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Indiana Attorney General files lawsuit against IU Health and IU Healthcare Associates

Indiana Attorney General files lawsuit against IU Health and IU Healthcare Associates

The Attorney General of Indiana, Todd Rokita, filed a lawsuit on September 15th against Indiana University (IU) Health and IU Healthcare Associates. 


What happened

According to the lawsuit filed in federal court, a patient's privacy and state law were violated after a doctor shared the story of a young rape victim seeking abortion care. 

The doctor, Caitlin Bernard, shared the patient's story with a reporter at a rally supporting abortion access. According to Dr. Bernard, a 10-year-old rape victim traveled from Ohio to Indiana for abortion care. The information was publicly released in a July 2022 IndyStar article. 

After the article was published, IU Health reviewed the case and, at the time, determined that Dr. Bernard had not violated patient privacy laws. 

Despite IU Health's review, the case has remained contentious; in May 2023, according to the Indiana Daily Student, the Indiana Medical Licensing Board ruled that Dr. Bernard had breached state and federal privacy laws. Several other medical professionals, the American Medical Association, and Donna Shalala, the former United States Secretary of Health and Human Services and one of the authors of the HIPAA laws, argued that Dr. Bernard did not violate federal laws. 

The lawsuit recently filed by Todd Rokita stands by the Medical Licensing Board's ruling. The lawsuit alleges that IU Health illegally supported the doctor and failed to adequately respond to privacy concerns. 

Related: Can healthcare providers disclose PHI in the media?


Going deeper

In response to the Indiana Medical Licensing Board ruling, Dr. Bernard was fined $3,000. IU Health responded, saying that they disagreed with the ruling. 

The most recent lawsuit from Todd Rokita claims that IU Health did not properly investigate the incident. The lawsuit also alleges that by publicly disagreeing with the Medical Licensing Board's ruling, the hospital is inconsistent with its privacy policies, creating confusion that could further harm patient privacy.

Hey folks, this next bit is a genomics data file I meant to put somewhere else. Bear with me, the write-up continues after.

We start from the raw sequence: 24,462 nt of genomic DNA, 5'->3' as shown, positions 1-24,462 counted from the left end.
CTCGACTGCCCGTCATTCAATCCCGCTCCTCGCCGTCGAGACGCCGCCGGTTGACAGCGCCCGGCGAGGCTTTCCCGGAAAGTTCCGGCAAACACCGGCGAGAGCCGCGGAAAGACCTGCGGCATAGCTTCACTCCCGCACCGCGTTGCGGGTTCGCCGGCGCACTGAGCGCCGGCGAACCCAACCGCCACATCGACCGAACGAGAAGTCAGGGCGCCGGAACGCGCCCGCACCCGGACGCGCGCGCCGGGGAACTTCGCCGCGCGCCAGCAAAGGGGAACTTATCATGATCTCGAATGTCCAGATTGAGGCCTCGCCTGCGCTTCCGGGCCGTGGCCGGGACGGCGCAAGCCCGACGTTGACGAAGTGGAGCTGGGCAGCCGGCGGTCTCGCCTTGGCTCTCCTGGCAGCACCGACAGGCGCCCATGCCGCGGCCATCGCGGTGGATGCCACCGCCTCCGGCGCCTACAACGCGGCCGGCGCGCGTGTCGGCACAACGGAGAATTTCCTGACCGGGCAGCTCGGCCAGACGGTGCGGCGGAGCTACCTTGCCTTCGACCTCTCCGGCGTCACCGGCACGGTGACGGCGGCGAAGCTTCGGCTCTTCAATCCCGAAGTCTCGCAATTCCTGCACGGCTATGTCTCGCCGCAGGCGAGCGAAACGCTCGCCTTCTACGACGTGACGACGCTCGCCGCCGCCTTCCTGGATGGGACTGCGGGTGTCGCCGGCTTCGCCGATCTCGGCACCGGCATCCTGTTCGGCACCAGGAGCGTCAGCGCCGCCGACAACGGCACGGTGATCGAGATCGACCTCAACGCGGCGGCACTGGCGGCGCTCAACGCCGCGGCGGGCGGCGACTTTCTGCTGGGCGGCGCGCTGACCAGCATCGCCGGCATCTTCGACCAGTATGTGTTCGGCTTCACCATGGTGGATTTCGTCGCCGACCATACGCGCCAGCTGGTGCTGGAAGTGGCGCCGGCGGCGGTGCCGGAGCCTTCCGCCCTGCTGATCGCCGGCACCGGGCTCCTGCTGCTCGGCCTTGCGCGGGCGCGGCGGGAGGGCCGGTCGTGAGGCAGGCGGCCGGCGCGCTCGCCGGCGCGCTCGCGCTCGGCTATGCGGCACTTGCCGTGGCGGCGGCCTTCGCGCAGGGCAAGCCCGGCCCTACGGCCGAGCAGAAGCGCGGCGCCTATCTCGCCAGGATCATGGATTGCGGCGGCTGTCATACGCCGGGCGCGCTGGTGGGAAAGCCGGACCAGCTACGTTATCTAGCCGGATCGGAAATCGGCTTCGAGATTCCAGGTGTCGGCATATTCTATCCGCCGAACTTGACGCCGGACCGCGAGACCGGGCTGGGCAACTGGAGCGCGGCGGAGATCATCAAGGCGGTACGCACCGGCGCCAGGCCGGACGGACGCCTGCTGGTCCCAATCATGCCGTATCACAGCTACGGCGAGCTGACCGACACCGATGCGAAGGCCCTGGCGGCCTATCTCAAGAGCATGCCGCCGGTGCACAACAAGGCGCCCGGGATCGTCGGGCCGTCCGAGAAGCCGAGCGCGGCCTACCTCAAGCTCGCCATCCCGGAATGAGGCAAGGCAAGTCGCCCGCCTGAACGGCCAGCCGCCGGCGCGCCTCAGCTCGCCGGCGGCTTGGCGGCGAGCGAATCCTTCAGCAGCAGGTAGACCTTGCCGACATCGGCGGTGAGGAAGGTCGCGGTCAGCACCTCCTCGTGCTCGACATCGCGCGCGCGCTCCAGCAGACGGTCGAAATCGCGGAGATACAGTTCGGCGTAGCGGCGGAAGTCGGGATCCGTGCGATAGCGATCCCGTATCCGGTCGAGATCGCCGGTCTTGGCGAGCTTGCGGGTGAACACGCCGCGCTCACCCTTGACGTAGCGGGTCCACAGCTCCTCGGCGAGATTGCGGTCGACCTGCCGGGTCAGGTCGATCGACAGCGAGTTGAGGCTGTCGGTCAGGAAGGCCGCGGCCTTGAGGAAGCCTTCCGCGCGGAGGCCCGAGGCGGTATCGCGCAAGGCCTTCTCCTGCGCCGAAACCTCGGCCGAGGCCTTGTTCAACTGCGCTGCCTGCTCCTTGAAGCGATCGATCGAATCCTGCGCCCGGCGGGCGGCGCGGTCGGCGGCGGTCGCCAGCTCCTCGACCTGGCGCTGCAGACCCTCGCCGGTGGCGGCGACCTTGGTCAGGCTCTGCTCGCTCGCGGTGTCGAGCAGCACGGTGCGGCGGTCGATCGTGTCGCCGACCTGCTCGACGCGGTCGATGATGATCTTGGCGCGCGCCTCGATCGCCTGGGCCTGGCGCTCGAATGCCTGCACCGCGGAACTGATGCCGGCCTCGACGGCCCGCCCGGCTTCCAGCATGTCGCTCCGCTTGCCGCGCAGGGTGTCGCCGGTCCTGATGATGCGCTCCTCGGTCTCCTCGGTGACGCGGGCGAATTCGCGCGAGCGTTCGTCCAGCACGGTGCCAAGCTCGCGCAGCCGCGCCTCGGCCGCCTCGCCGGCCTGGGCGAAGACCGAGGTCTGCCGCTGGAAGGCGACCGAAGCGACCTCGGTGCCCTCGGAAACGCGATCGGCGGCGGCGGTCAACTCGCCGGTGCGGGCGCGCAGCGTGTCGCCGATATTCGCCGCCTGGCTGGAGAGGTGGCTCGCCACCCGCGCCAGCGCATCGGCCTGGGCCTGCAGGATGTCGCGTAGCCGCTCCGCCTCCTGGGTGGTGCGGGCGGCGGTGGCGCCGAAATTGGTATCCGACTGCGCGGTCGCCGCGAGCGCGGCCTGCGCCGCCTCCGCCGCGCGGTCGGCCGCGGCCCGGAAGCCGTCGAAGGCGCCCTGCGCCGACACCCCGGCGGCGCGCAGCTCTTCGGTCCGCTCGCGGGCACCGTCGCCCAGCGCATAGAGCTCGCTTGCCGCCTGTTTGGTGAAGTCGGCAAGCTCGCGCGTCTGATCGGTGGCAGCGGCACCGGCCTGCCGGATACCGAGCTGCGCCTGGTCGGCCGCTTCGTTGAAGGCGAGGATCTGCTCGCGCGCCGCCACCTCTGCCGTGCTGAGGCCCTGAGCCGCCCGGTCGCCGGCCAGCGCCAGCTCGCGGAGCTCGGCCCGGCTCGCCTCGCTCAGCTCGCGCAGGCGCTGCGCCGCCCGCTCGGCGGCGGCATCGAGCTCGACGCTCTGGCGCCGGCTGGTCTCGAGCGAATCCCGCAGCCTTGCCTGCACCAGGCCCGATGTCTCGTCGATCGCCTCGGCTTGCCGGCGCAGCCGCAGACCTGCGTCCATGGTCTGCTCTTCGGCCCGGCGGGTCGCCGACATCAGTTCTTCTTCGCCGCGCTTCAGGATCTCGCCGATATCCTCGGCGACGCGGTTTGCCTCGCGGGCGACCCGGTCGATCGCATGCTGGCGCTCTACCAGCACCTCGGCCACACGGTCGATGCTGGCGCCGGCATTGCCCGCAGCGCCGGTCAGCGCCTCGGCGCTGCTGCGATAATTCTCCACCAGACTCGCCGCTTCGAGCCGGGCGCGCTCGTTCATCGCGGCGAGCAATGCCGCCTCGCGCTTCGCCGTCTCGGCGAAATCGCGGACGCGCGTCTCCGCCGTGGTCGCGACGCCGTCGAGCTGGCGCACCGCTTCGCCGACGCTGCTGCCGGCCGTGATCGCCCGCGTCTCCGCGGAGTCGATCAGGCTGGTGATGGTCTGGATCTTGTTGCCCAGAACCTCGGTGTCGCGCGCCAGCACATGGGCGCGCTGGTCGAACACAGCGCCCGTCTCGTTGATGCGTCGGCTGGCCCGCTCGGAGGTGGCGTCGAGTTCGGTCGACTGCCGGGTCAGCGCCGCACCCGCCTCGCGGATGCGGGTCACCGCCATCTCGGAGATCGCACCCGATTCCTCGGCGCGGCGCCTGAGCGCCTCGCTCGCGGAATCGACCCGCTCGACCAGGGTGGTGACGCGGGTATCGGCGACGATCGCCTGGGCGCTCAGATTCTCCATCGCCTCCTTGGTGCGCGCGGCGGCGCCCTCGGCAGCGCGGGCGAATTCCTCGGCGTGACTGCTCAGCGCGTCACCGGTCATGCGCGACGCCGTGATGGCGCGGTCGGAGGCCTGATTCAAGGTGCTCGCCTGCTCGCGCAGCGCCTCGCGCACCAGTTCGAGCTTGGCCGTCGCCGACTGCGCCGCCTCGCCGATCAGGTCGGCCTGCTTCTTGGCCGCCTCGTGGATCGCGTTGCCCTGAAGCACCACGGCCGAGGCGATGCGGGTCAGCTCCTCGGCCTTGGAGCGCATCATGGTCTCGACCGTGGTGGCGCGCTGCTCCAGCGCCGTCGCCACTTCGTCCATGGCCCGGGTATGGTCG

The lawsuit claims that Dr. Bernard should have obtained a HIPAA-compliant authorization signed by the patient or the patient's guardian before discussing the case publicly.

The lawsuit further claims there were several direct consequences of Dr. Bernard's disclosure, including President Biden discussing the incident in a speech and increased media attention on the criminal proceedings against the victim's alleged rapist.  


What they're saying

In the lawsuit, the plaintiff claimed that IU Health falsely stated that Dr. Bernard complied with privacy policies. The lawsuit states, "By ratifying Dr. Bernard's conduct, IUH demonstrated to its workforce that discussing a patient's health matter with a reporter was permitted under HIPAA, thereby jeopardizing the privacy of all IUH patients." 

IUH sent a statement to the Indiana Daily Student: "At IU Health, we hold ourselves accountable every day for providing quality healthcare and securing privacy for our patients. We continue to be disappointed the Indiana Attorney General's office persists in putting the state's limited resources toward this matter. We will respond directly to the AG's office on the filing." 


The big picture

While the case unfolds, it joins a larger conversation on how organizations will protect patient privacy in the face of stricter abortion regulations. 

As healthcare organizations, specifically those involved in reproductive healthcare, adjust to legal changes, they must keep patient privacy at the forefront of every decision. 

RelatedHIPAA Compliant Email: The Definitive Guide

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